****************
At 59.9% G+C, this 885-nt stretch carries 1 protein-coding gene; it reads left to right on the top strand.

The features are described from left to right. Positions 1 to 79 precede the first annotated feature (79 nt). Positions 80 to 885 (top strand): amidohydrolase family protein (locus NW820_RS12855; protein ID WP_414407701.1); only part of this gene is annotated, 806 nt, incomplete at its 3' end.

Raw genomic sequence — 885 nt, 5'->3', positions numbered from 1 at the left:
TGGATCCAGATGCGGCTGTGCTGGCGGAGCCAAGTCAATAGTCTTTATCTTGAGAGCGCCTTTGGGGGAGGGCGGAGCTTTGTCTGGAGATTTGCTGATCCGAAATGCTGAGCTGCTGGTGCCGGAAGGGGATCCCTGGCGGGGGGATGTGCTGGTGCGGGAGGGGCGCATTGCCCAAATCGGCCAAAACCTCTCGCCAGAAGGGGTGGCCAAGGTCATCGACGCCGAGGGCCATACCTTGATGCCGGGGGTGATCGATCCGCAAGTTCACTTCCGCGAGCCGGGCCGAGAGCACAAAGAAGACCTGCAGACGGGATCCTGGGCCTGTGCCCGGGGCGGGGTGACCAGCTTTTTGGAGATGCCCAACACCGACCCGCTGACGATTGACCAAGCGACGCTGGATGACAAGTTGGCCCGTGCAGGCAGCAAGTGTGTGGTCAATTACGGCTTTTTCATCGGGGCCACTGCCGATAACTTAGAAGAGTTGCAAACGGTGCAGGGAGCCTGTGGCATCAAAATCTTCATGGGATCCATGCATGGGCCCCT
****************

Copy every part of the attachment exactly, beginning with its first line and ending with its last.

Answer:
At 59.9% G+C, this 885-nt stretch carries 1 protein-coding gene; it reads left to right on the top strand.

The features are described from left to right. Positions 1 to 79 precede the first annotated feature (79 nt). Positions 80 to 885 (top strand): amidohydrolase family protein (locus NW820_RS12855; protein ID WP_414407701.1); only part of this gene is annotated, 806 nt, incomplete at its 3' end.

Raw genomic sequence — 885 nt, 5'->3', positions numbered from 1 at the left:
TGGATCCAGATGCGGCTGTGCTGGCGGAGCCAAGTCAATAGTCTTTATCTTGAGAGCGCCTTTGGGGGAGGGCGGAGCTTTGTCTGGAGATTTGCTGATCCGAAATGCTGAGCTGCTGGTGCCGGAAGGGGATCCCTGGCGGGGGGATGTGCTGGTGCGGGAGGGGCGCATTGCCCAAATCGGCCAAAACCTCTCGCCAGAAGGGGTGGCCAAGGTCATCGACGCCGAGGGCCATACCTTGATGCCGGGGGTGATCGATCCGCAAGTTCACTTCCGCGAGCCGGGCCGAGAGCACAAAGAAGACCTGCAGACGGGATCCTGGGCCTGTGCCCGGGGCGGGGTGACCAGCTTTTTGGAGATGCCCAACACCGACCCGCTGACGATTGACCAAGCGACGCTGGATGACAAGTTGGCCCGTGCAGGCAGCAAGTGTGTGGTCAATTACGGCTTTTTCATCGGGGCCACTGCCGATAACTTAGAAGAGTTGCAAACGGTGCAGGGAGCCTGTGGCATCAAAATCTTCATGGGATCCATGCATGGGCCCCT